A row has erupted in Latvia after the US government denied links with an anti-gay preacher who travelled to the country claiming to be an official White House envoy.
Kenneth Hutcherson, founder of the Antioch Bible Church, is an outspoken opponent of gay rights.
He travelled to Latvia in earlier this month at the invitation of the New Generational Church.
While in the country, Hutcherson met with several senior officials, including the Minister for Integration and the head of the Parliamentary Human Rights Committee.
He also visited the Ministry of Domestic Affairs and the American Embassy.
It is thought that these meetings were only possible because of Hutcherson’s claims of official support from Jay Hein, director of the White House’s Office of Faith-based and Community Initiatives (OFBCI).
“Jay says we have a partnership and we’re going to work together again… I told him, ‘There are things I want to do in Latvia, but I can do them faster with your backing,’” Hutcherson told Deutsche Press-Agentur.
Janis Smits, head of Latvia’s parliamentary human rights committee, and Oskars Kastens, Integration Minister, both claim they were under the impression he was working as an OFBCI envoy.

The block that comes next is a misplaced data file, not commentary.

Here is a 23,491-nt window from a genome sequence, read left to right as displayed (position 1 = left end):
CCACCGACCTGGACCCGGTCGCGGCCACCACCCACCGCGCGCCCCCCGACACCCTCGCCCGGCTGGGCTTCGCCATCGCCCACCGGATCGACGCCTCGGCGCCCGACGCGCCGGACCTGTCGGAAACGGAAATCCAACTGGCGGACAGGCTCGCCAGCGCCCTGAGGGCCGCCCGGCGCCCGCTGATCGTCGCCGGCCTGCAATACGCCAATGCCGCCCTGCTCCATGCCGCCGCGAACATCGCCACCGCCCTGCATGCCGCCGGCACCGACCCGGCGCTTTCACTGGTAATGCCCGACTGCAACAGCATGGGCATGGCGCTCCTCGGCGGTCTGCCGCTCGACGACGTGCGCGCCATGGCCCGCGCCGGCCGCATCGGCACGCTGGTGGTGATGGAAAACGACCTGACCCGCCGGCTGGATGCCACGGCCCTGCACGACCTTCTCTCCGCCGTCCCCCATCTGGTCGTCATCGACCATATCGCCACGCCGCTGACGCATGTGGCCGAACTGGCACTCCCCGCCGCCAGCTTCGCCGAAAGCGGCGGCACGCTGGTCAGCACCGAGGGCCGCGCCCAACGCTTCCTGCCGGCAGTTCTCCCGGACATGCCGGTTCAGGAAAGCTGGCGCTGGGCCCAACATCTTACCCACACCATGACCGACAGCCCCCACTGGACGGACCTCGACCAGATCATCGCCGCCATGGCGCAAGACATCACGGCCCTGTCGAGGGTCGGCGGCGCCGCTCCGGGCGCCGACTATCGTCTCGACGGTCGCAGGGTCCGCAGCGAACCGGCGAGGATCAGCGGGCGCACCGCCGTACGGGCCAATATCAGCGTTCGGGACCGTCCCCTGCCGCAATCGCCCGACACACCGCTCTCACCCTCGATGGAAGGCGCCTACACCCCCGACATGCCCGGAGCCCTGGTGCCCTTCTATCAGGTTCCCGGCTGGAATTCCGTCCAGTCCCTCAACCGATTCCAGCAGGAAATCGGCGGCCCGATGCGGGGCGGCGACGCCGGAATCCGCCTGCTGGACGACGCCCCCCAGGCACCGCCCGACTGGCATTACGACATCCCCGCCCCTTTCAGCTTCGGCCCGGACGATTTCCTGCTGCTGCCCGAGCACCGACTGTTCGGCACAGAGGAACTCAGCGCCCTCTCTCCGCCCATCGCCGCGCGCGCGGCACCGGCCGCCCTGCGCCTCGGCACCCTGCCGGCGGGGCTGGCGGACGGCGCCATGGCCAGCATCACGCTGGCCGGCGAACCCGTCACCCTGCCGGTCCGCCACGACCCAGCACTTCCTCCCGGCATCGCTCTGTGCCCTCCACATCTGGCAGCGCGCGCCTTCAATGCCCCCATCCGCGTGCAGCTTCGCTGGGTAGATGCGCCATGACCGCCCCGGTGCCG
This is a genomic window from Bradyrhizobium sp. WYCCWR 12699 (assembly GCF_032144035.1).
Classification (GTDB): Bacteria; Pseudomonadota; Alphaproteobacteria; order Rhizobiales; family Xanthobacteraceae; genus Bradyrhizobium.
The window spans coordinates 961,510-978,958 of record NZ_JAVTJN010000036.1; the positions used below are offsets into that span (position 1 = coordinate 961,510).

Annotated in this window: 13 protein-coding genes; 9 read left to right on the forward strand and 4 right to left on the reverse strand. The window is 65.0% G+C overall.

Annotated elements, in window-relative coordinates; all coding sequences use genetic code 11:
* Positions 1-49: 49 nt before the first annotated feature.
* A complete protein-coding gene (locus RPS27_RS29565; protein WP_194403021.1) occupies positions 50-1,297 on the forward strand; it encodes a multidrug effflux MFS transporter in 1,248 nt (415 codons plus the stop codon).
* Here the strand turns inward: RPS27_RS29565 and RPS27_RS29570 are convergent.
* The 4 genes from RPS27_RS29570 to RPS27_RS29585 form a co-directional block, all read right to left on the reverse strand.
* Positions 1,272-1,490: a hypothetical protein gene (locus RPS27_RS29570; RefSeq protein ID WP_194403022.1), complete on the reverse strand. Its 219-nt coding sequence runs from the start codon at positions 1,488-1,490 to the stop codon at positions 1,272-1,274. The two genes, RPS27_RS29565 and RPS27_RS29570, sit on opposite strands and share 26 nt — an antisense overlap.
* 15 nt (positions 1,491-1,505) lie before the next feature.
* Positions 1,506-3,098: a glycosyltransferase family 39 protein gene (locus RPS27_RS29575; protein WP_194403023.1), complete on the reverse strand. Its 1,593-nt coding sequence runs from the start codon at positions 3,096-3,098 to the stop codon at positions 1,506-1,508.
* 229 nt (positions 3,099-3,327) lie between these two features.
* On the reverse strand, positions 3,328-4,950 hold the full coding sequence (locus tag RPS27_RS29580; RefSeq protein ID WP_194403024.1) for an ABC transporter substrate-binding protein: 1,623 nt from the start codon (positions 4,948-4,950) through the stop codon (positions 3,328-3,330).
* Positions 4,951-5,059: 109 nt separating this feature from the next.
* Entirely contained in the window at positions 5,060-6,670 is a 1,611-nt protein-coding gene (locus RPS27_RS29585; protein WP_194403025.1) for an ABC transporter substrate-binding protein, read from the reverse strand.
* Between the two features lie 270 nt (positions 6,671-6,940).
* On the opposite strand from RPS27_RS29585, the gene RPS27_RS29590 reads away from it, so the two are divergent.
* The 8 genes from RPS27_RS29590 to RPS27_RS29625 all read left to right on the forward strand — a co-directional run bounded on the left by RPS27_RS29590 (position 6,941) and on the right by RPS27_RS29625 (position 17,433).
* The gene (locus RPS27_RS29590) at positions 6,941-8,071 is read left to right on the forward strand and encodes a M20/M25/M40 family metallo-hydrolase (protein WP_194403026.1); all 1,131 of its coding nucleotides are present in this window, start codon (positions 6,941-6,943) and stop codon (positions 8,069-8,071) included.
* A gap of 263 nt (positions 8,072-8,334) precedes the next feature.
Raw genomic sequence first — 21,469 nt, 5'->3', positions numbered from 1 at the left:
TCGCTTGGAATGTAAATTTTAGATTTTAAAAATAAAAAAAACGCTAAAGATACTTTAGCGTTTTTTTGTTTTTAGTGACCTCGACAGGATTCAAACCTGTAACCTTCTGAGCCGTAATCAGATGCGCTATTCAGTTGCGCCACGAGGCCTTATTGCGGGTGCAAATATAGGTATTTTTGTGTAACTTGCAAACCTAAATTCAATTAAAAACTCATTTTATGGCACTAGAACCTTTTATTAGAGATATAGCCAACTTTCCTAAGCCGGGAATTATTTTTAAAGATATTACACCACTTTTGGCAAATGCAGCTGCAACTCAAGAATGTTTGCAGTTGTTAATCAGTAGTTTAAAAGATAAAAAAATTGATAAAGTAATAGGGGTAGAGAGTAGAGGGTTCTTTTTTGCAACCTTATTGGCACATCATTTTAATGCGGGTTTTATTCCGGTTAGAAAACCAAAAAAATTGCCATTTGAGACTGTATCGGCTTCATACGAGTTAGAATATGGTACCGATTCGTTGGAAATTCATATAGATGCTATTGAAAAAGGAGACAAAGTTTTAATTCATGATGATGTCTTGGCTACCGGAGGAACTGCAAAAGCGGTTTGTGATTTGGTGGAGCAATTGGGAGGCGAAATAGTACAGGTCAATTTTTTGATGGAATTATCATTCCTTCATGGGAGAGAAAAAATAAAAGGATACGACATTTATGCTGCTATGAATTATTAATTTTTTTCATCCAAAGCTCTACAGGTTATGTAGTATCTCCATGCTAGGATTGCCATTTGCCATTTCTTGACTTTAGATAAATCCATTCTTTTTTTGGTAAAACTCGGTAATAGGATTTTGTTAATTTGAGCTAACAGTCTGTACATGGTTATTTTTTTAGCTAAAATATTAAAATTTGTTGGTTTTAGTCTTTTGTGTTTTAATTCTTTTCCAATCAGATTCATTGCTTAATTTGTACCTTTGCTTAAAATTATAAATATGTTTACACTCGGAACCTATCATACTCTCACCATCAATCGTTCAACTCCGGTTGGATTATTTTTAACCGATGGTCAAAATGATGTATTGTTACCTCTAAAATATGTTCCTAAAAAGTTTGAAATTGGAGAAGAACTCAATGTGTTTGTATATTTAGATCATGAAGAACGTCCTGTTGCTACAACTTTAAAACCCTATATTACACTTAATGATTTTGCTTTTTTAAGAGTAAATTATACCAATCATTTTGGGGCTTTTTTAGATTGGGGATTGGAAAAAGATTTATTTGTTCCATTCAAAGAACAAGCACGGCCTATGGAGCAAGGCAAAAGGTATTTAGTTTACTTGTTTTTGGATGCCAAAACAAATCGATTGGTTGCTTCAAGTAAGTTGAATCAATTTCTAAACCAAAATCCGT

Kastens added that Hutcherson was carrying a file bearing the US coat of arms.
But White House officials contacted by Deutsche Presse-Agentur denied Hutcherson had any link with the office.
White House spokeswoman Alyssa McClenning stated categorically that Hutcherson had no official links with the OFBCI and could not legitimately claim to represent the White House on foreign visits.
Hutcherson responded angrily to the comments, saying that he “did not appreciate being called a flat liar.”
“I never asked for a title: I asked for the power, the clout,” he said.
“The people in the press office don’t know what’s been going on in the upper office.”
Seattle-based lawyer Dave Coffman has asked the FBI to investigate Hutcherson’s claims, arguing that they breach federal laws concerning the impersonation of federal officials.
Mr Hutcherson, who runs a ‘super-church’ in Seattle, is a vehement opponent of gay rights.
He told Latvians that homosexuality was spreading rapidly, and that the “gay lobby” had increasing political influence across the world.
“We need to do everything to ensure that even in the European Union it does not loose its principles.
“It is a holy right of any nation to decide I what society to live,” he told a meeting organised by Janis Vanags, Archbishop of the Latvian Evangelical Lutheran Church, and attended by Janis Pujats, the Latvian Roman Catholic Cardinal, and representatives of the Orthodox, Penecostals and other Christian sects.
Latvia joined the EU in 2004.
Gay and lesbian protesters were refused permission to march in Riga on the 22nd July 2006 by city officials, who cited security advice from the interior ministry.
The US ambassador to Latvia met with interior minister to urge him to allow the march to go ahead, but he refused.
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